- Lobbying •
- shareholder value •
- Corporate Social Responsibility •
- corruption •
- political connections
Using an event study, we examine whether the stock market considers corporate lobbying to be a value-enhancing investment. On January 3, 2006, lobbyist Jack Abramoff pleaded guilty to bribing politicians, which generated intense scrutiny of lobbyists, limiting their political influence.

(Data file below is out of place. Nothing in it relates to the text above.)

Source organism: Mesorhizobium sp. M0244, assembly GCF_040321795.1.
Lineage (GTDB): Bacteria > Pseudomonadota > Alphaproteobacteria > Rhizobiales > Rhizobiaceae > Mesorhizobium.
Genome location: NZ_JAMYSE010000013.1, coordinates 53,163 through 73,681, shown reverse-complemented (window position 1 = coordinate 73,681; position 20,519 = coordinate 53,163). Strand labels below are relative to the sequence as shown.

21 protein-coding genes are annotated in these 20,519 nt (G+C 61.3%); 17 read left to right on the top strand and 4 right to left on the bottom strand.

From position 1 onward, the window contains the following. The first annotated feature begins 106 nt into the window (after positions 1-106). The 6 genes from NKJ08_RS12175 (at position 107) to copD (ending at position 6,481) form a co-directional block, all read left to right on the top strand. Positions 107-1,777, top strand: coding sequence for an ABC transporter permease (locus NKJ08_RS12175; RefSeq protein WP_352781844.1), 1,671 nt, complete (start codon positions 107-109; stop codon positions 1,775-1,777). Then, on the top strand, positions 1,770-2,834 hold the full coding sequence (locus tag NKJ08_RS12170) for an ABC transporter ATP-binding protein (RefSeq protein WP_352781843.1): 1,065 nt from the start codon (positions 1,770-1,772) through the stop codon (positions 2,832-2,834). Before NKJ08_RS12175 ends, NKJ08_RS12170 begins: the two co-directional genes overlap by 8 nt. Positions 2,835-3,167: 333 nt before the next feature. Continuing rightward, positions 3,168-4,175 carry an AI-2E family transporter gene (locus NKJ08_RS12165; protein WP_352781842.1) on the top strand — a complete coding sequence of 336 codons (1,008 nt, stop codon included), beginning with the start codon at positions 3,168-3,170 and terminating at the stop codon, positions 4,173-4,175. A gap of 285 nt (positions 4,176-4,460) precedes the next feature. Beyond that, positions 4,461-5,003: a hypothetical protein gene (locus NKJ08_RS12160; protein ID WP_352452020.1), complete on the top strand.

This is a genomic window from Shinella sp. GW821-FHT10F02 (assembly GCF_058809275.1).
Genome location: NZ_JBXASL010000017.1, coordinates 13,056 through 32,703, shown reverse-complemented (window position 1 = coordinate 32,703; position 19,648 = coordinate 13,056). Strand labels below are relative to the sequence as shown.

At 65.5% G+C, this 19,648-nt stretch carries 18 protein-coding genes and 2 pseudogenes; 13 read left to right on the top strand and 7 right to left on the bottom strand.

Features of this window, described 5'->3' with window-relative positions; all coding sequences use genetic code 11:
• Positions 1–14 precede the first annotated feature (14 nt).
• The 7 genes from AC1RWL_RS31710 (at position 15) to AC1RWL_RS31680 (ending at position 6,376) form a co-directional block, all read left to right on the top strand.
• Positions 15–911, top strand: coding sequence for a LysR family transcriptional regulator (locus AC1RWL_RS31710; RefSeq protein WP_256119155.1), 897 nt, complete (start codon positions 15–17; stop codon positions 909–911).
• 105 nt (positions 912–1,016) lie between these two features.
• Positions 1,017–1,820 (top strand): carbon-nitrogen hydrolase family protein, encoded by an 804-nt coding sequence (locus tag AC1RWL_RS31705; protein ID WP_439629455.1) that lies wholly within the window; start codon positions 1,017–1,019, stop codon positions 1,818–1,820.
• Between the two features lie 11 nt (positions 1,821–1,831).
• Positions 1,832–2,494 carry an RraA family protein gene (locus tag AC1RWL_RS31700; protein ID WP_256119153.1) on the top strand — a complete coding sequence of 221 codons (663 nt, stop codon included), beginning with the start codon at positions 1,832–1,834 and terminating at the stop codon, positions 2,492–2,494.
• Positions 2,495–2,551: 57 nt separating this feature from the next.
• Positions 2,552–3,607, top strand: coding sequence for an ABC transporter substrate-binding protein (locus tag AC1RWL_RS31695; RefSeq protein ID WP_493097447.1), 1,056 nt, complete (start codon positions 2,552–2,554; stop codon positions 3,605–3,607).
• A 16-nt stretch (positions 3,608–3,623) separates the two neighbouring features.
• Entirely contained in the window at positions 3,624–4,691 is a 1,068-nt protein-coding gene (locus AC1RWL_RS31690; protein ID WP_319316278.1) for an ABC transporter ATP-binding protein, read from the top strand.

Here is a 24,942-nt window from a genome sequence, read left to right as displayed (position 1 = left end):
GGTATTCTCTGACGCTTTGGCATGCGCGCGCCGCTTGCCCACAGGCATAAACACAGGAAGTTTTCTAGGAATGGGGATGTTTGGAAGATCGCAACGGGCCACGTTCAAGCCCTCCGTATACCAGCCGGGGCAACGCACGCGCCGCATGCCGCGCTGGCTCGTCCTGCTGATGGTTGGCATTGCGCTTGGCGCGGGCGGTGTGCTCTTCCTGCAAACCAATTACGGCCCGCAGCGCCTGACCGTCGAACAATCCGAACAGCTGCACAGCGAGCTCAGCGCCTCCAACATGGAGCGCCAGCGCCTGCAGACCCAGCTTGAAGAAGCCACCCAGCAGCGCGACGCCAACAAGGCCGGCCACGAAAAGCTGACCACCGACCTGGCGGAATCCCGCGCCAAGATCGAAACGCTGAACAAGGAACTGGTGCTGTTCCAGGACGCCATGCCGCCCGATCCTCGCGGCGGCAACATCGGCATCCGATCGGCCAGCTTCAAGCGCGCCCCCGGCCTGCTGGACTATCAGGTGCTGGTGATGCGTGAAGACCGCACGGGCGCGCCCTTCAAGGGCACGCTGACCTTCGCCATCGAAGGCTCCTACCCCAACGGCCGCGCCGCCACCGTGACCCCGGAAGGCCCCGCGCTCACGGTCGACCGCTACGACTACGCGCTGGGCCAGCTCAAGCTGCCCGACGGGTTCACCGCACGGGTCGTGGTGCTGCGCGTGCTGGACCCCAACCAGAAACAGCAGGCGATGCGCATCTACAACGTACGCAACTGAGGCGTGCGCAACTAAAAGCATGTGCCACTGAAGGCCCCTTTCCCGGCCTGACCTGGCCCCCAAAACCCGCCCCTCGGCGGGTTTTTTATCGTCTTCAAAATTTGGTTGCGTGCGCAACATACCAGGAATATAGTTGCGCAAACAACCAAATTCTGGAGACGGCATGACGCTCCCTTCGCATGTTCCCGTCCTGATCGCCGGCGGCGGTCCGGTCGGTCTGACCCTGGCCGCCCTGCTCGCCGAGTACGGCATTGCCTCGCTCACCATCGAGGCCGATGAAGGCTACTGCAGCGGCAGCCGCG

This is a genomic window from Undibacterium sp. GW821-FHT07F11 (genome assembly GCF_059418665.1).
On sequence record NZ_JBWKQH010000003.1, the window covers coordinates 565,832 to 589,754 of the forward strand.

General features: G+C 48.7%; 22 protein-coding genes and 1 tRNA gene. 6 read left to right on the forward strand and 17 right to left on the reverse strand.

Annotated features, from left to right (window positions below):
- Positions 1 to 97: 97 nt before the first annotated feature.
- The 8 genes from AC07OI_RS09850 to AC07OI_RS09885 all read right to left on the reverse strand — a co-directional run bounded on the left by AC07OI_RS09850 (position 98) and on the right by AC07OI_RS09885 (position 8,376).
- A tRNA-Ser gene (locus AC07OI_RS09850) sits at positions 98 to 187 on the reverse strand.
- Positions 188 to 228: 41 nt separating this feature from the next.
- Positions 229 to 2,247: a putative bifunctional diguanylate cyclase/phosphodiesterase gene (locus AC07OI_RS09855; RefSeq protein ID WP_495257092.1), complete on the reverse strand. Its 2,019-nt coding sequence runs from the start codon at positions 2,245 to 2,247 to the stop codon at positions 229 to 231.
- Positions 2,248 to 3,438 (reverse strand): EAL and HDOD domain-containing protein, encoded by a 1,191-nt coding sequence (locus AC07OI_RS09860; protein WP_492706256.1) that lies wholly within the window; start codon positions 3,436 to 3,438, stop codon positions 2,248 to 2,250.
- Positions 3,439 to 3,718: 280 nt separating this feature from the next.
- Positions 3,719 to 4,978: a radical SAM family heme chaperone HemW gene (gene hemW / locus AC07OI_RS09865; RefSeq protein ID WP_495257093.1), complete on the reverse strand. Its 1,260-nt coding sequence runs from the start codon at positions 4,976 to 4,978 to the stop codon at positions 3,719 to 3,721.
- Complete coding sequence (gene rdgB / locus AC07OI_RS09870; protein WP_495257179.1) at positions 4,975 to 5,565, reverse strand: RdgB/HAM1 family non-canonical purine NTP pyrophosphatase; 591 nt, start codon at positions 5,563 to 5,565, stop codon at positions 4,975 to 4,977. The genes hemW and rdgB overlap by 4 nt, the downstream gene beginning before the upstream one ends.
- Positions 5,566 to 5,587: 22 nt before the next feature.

Using this event as a negative exogenous shock to the ability of firms to lobby, we show that a firm that spends $100,000 more on lobbying in the three years prior to 2006, experiences a loss of about $1.3 million in value around the guilty plea. We also find suggestive evidence that part of the value from lobbying arises from potentially unethical practices.